Based on the satellite record maintained by the National Snow and Ice Data Center, this year’s maximum is the tenth lowest in documented history.
“Arctic sea ice extent peaked at 14.88 million square kilometers (5.75 million square miles), a total area that is roughly 770,000 square kilometers (297,300 square miles) below the 1981–2010 average maximum,” reports NASA.
“Compared to the average maximum, the Arctic Ocean in 2022 is missing an area of ice equivalent to the states of Texas and Maine combined.”
Each year, Arctic sea ice reaches its maximum extent around March after growing through the winter months, and shrinks to its minimum extent in September. This annual pattern is reversed in the Southern Hemisphere, where Antarctic sea ice reaches its maximum extent in September.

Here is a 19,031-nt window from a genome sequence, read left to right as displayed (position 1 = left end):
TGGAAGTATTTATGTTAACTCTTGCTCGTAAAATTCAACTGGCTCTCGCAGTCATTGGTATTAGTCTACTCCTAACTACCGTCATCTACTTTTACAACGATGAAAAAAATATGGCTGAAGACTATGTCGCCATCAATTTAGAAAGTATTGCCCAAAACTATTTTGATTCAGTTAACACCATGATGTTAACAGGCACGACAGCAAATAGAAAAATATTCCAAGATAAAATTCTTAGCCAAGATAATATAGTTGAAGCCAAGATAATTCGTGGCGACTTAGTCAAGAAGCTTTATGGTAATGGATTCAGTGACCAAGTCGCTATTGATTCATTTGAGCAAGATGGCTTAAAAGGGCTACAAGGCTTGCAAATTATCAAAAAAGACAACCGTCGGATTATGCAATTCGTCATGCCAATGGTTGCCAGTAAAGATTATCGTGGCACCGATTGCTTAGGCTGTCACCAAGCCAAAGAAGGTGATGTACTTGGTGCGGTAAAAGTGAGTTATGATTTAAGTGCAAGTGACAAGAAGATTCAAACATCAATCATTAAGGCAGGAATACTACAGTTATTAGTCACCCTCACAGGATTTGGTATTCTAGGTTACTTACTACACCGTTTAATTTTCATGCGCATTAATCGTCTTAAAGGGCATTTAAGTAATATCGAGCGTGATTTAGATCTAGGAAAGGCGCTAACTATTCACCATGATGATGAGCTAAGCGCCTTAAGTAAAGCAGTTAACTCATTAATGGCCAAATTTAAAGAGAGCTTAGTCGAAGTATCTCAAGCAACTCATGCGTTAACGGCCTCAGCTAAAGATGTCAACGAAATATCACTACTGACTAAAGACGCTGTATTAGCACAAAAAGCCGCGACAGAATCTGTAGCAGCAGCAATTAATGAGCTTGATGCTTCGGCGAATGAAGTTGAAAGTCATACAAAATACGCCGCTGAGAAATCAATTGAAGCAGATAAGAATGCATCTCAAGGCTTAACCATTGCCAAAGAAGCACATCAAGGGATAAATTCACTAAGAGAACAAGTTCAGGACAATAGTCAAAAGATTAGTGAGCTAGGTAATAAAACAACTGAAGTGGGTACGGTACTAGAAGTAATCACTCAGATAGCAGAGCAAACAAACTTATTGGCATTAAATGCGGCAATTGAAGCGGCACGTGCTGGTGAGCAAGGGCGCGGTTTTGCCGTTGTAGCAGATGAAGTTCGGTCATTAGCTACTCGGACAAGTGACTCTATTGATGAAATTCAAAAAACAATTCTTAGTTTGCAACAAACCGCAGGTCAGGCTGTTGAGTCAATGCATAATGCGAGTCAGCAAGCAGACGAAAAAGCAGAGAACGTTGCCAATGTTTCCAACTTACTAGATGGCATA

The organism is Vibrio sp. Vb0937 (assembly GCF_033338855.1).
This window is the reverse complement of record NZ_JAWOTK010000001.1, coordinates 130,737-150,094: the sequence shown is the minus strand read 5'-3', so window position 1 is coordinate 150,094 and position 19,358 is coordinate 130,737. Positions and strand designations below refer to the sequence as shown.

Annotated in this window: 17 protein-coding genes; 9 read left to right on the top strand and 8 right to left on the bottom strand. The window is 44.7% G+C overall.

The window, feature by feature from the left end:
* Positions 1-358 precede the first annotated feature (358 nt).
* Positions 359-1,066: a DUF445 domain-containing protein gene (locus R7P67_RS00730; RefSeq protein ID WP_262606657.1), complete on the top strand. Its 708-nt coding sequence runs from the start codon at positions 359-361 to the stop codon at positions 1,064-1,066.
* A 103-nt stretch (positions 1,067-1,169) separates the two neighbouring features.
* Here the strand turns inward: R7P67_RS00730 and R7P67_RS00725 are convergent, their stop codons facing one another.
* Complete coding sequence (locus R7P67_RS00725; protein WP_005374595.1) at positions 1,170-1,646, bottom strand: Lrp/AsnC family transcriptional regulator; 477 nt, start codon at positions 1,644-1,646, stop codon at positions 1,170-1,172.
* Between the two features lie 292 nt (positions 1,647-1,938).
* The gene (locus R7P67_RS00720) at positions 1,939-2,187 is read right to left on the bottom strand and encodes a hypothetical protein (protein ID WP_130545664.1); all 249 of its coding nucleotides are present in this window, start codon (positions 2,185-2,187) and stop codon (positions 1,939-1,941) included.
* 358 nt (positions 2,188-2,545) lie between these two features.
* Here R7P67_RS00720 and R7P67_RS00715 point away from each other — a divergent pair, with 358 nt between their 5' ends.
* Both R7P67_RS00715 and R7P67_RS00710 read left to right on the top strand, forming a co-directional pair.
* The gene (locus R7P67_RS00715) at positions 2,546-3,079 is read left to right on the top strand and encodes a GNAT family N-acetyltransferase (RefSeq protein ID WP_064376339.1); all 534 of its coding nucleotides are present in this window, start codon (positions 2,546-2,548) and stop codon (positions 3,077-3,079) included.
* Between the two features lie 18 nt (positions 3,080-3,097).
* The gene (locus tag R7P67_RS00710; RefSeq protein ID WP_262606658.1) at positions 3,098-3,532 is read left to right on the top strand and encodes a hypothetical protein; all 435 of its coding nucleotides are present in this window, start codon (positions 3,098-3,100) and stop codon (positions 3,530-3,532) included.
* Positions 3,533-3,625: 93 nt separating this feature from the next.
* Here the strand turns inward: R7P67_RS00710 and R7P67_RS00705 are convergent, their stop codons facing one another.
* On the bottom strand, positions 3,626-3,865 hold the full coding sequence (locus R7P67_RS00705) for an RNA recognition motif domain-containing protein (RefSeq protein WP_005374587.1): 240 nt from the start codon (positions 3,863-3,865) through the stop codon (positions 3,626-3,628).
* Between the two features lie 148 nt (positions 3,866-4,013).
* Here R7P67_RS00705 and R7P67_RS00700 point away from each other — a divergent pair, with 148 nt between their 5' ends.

“To estimate sea ice extent, satellite sensors gather data that are processed into daily images, with each image grid cell spanning an area of roughly 25 kilometers by 25 kilometers (15 miles by 15 miles),” explains NASA. “Scientists then use these images to estimate the extent of the ocean where sea ice covers at least 15 percent of the water.”
Image Credit: NASA Earth Observatory